Although we perceive no prejudice to plaintiffs in the trial court's erroneously giving the instruction in terms of section 413 of the Restatement of Torts, the erroneous instruction with respect to the principle enunciated in section 416 of that treatise was so fundamental to the issue of defendant's duty to McDonald that it amounted to prejudicial error. Such error, when coupled with the giving of the conflicting instructions on McDonald's duty of care, requires a reversal.
The judgment is reversed.
1. A petition for a hearing by the Supreme Court was denied.
2. Section 416 of the Restatement of Torts appears in substantially the same form as the same numbered section in the Restatement of Torts, Second.
3. The instruction given by the court on its own motion was as follows:‘One who employs a competent independent contractor to do work under an agreement requiring the independent contractor to take special precautions to avoid unreasonable risks of bodily harm to others in the doing of such work which the employer should recognize as necessarily requiring the creation during the progress thereof of a condition involving peculiar risks of bodily harm to others unless such precautions are taken, is negligent and is subject to liability for bodily harm caused to such persons by the failure of the contractor to exercise reasonable care to take such precautions, if the employer of the independent contractor knew or, as a reasonable man should have known, that the independent contractor had not taken or planned to take such precautions, and provided that such person, in the instant case the decedent, was not guilty of negligence which proximately contributed to said accident and that said decedent did not assume the risk of his undertaking.’The rejected instruction read as follows:‘It is the law of this State that when one employs an independent contractor, as the City of Oakland did in the instant case, to do work which the employer should recognize will, during the course of the work, necessarily create a peculiar risk of bodily harm to others such as employees performing the work, unless special precautions are taken, the employer of the independent contractor, that is, the City of Oakland in this case, is liable to one who suffers bodily harm as a result of the failure of the contractor to take such precautions unless the employer itself has taken reasonable precautions against such risks.‘Therefore, if you find that the City of Oakland employed the Boehner Company to perform work which the City should have known would, during the course of the work, necessarily create a peculiar risk of bodily harm to persons such as the decedent in the instant case, unless such precautions were taken, and you further find that neither the Boehner Company nor the City took such special precautions was the proximate cause of Mr. McDonald's death, then the City of Oakland is liable to the heirs of Mr. McDonald, that is, the Plaintiffs herein, for their losses resulting from his death unless you find that the decedent himself was guilty of contributory negligence which was the proximate cause of his death. (Sic.)’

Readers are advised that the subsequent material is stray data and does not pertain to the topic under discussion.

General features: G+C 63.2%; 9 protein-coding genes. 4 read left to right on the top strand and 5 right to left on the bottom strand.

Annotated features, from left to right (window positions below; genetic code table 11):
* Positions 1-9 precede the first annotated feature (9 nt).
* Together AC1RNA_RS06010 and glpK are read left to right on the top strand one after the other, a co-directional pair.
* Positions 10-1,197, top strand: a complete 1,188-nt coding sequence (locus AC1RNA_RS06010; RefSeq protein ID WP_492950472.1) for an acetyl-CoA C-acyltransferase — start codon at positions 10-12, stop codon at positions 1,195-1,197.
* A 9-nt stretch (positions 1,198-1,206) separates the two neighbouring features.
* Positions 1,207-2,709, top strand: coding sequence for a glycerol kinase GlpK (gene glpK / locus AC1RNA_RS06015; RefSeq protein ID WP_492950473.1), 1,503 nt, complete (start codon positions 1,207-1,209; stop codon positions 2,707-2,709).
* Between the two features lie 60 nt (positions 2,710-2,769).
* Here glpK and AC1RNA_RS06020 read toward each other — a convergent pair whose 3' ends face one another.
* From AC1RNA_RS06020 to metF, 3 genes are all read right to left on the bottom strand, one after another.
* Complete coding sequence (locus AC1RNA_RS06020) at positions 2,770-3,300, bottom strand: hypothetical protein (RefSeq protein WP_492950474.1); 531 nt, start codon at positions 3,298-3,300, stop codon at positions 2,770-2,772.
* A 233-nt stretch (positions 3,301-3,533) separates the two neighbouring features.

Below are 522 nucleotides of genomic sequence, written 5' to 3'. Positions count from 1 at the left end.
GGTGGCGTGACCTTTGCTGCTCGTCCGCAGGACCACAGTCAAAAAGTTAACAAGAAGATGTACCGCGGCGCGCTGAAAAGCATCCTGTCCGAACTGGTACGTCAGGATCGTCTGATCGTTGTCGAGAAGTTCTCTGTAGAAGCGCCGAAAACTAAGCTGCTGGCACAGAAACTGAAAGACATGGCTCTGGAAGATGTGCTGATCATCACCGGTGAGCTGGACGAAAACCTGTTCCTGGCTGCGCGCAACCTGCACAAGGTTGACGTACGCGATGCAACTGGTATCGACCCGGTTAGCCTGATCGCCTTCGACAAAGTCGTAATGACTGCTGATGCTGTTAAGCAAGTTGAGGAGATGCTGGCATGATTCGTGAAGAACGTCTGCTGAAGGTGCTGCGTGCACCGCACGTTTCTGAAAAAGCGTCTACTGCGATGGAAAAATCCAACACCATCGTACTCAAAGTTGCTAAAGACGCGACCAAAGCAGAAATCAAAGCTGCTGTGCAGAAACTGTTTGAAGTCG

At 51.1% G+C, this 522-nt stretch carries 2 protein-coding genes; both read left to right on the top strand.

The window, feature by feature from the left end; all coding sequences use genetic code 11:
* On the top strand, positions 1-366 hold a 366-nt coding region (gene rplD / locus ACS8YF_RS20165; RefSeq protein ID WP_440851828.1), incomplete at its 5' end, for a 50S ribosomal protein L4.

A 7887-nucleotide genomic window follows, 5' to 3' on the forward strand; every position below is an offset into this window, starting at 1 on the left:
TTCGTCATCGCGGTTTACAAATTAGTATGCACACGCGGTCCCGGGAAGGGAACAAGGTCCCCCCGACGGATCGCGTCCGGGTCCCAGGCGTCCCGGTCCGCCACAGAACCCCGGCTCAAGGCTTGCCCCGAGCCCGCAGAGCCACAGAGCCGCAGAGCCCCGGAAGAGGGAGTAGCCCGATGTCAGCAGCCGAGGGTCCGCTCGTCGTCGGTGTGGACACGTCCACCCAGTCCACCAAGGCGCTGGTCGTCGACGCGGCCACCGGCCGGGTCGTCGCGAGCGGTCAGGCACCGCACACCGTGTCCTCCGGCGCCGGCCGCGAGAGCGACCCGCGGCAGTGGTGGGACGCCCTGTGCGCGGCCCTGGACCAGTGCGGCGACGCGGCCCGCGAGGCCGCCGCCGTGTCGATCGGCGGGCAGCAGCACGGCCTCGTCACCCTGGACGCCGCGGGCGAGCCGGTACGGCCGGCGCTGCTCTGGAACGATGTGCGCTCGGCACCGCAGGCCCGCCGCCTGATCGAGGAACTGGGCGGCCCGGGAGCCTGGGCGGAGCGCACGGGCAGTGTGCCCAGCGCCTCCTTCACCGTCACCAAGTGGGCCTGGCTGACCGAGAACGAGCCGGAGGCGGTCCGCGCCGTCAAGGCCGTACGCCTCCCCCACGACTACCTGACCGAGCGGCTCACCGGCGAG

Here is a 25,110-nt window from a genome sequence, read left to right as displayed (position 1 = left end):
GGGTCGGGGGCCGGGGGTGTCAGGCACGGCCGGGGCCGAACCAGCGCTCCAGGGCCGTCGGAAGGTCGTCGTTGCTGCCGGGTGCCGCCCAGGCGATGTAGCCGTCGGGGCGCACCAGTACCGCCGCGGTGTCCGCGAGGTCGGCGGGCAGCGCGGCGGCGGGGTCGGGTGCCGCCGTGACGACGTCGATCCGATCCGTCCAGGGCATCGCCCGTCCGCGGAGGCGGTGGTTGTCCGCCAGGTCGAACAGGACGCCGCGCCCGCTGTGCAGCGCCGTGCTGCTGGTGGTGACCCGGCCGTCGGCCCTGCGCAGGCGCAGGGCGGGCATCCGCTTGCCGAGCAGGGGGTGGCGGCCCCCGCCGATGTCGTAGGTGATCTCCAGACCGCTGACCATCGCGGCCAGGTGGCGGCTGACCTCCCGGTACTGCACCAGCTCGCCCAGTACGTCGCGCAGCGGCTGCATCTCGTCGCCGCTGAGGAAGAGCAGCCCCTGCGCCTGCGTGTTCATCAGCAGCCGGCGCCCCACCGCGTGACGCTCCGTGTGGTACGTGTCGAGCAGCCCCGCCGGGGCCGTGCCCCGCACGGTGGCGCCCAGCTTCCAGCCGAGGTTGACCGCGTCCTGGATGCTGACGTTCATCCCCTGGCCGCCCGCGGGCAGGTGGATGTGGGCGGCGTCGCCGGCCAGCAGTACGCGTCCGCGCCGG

4. This case was tried prior to January 1, 1967 when the new California Evidence Code became effective. Under section 12 of the new Evidence Code a trial commenced before its effective date is not governed by the Code. Accordingly, under subdivision (b) of section 12, the rules of evidence applicable at the commencement of the trial govern. Under former Code of Civil Procedure section 1963(4) a presumption of due care which was evidence to be weighed by the jury against actual evidence of lack of due care was available in a wrongful death action on behalf of a decedent. (See Westberg v. Willde, 14 Cal.2d 360, 367—368, 94 P.2d 590; Scott v. Burke, 39 Cal.2d 388, 394—401, 247 P.2d 313.) Therefore, for purposes of this appeal, the effect of the presumption of due care as evidence is applicable. However, since this case must be retried, the trial will be governed by the new Evidence Code and section 521 thereof which supersedes the presumption in former Code of Civil Procedure section 1963, subd. 4. (See Evid.Code, s 12(b)(1) and 521.)
MOLINARI, Presiding Justice.
SIMS and ELKINGTON, JJ., concur.